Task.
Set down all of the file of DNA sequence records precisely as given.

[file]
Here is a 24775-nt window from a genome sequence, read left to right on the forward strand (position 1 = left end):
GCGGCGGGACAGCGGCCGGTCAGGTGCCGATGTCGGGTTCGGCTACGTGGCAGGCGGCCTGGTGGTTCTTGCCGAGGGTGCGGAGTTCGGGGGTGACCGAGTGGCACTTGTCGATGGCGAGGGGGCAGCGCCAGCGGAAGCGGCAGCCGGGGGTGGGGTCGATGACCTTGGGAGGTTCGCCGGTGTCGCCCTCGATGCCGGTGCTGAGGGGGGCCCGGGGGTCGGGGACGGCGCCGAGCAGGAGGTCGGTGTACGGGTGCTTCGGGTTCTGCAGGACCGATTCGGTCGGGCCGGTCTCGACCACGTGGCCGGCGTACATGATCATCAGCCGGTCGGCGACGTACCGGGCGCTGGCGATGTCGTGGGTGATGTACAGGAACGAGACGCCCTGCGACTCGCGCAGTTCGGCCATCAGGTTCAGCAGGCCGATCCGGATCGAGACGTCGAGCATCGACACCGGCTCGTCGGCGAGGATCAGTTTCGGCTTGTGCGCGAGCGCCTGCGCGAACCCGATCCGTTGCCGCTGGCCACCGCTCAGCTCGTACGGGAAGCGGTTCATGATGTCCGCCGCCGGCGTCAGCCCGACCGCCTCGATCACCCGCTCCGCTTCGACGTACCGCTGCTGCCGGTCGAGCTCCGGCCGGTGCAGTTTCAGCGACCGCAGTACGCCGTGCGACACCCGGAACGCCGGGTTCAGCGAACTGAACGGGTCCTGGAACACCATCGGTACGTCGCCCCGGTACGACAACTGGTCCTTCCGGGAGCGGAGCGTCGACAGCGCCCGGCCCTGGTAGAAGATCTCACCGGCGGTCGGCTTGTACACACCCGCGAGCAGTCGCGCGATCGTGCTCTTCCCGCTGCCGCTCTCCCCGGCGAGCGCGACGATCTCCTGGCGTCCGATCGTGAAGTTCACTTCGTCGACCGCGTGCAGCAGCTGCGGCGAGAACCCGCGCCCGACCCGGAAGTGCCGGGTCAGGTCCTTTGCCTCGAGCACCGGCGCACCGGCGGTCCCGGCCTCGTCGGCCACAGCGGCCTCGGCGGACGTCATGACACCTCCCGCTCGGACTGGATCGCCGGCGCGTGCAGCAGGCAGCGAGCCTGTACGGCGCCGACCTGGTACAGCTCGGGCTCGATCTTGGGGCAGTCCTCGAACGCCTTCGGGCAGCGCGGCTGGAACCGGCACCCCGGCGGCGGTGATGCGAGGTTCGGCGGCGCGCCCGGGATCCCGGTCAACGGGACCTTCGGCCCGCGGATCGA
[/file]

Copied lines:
Here is a 24775-nt window from a genome sequence, read left to right on the forward strand (position 1 = left end):
GCGGCGGGACAGCGGCCGGTCAGGTGCCGATGTCGGGTTCGGCTACGTGGCAGGCGGCCTGGTGGTTCTTGCCGAGGGTGCGGAGTTCGGGGGTGACCGAGTGGCACTTGTCGATGGCGAGGGGGCAGCGCCAGCGGAAGCGGCAGCCGGGGGTGGGGTCGATGACCTTGGGAGGTTCGCCGGTGTCGCCCTCGATGCCGGTGCTGAGGGGGGCCCGGGGGTCGGGGACGGCGCCGAGCAGGAGGTCGGTGTACGGGTGCTTCGGGTTCTGCAGGACCGATTCGGTCGGGCCGGTCTCGACCACGTGGCCGGCGTACATGATCATCAGCCGGTCGGCGACGTACCGGGCGCTGGCGATGTCGTGGGTGATGTACAGGAACGAGACGCCCTGCGACTCGCGCAGTTCGGCCATCAGGTTCAGCAGGCCGATCCGGATCGAGACGTCGAGCATCGACACCGGCTCGTCGGCGAGGATCAGTTTCGGCTTGTGCGCGAGCGCCTGCGCGAACCCGATCCGTTGCCGCTGGCCACCGCTCAGCTCGTACGGGAAGCGGTTCATGATGTCCGCCGCCGGCGTCAGCCCGACCGCCTCGATCACCCGCTCCGCTTCGACGTACCGCTGCTGCCGGTCGAGCTCCGGCCGGTGCAGTTTCAGCGACCGCAGTACGCCGTGCGACACCCGGAACGCCGGGTTCAGCGAACTGAACGGGTCCTGGAACACCATCGGTACGTCGCCCCGGTACGACAACTGGTCCTTCCGGGAGCGGAGCGTCGACAGCGCCCGGCCCTGGTAGAAGATCTCACCGGCGGTCGGCTTGTACACACCCGCGAGCAGTCGCGCGATCGTGCTCTTCCCGCTGCCGCTCTCCCCGGCGAGCGCGACGATCTCCTGGCGTCCGATCGTGAAGTTCACTTCGTCGACCGCGTGCAGCAGCTGCGGCGAGAACCCGCGCCCGACCCGGAAGTGCCGGGTCAGGTCCTTTGCCTCGAGCACCGGCGCACCGGCGGTCCCGGCCTCGTCGGCCACAGCGGCCTCGGCGGACGTCATGACACCTCCCGCTCGGACTGGATCGCCGGCGCGTGCAGCAGGCAGCGAGCCTGTACGGCGCCGACCTGGTACAGCTCGGGCTCGATCTTGGGGCAGTCCTCGAACGCCTTCGGGCAGCGCGGCTGGAACCGGCACCCCGGCGGCGGTGATGCGAGGTTCGGCGGCGCGCCCGGGATCCCGGTCAACGGGACCTTCGGCCCGCGGATCGA